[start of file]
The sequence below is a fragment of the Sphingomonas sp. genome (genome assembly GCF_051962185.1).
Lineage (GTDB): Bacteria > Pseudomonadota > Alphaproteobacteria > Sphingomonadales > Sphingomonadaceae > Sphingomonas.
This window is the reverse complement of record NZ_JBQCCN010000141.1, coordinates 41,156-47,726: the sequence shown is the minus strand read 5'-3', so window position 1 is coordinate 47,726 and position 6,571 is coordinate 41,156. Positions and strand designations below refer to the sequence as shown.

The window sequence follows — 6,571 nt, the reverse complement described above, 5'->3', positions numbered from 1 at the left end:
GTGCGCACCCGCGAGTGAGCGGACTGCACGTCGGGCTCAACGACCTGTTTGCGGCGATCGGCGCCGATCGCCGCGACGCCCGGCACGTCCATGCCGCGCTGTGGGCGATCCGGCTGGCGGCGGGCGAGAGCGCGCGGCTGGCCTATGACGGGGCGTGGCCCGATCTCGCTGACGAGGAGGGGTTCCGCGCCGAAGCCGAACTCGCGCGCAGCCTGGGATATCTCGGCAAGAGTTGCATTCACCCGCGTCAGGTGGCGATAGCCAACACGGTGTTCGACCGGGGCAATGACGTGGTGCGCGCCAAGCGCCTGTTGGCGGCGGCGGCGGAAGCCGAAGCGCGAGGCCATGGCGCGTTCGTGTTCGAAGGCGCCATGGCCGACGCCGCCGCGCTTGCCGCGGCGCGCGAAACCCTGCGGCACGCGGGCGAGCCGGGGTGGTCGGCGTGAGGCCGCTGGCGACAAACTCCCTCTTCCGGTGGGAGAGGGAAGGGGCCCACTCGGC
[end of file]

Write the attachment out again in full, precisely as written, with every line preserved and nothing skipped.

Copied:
The sequence below is a fragment of the Sphingomonas sp. genome (genome assembly GCF_051962185.1).
Lineage (GTDB): Bacteria > Pseudomonadota > Alphaproteobacteria > Sphingomonadales > Sphingomonadaceae > Sphingomonas.
This window is the reverse complement of record NZ_JBQCCN010000141.1, coordinates 41,156-47,726: the sequence shown is the minus strand read 5'-3', so window position 1 is coordinate 47,726 and position 6,571 is coordinate 41,156. Positions and strand designations below refer to the sequence as shown.

The window sequence follows — 6,571 nt, the reverse complement described above, 5'->3', positions numbered from 1 at the left end:
GTGCGCACCCGCGAGTGAGCGGACTGCACGTCGGGCTCAACGACCTGTTTGCGGCGATCGGCGCCGATCGCCGCGACGCCCGGCACGTCCATGCCGCGCTGTGGGCGATCCGGCTGGCGGCGGGCGAGAGCGCGCGGCTGGCCTATGACGGGGCGTGGCCCGATCTCGCTGACGAGGAGGGGTTCCGCGCCGAAGCCGAACTCGCGCGCAGCCTGGGATATCTCGGCAAGAGTTGCATTCACCCGCGTCAGGTGGCGATAGCCAACACGGTGTTCGACCGGGGCAATGACGTGGTGCGCGCCAAGCGCCTGTTGGCGGCGGCGGCGGAAGCCGAAGCGCGAGGCCATGGCGCGTTCGTGTTCGAAGGCGCCATGGCCGACGCCGCCGCGCTTGCCGCGGCGCGCGAAACCCTGCGGCACGCGGGCGAGCCGGGGTGGTCGGCGTGAGGCCGCTGGCGACAAACTCCCTCTTCCGGTGGGAGAGGGAAGGGGCCCACTCGGC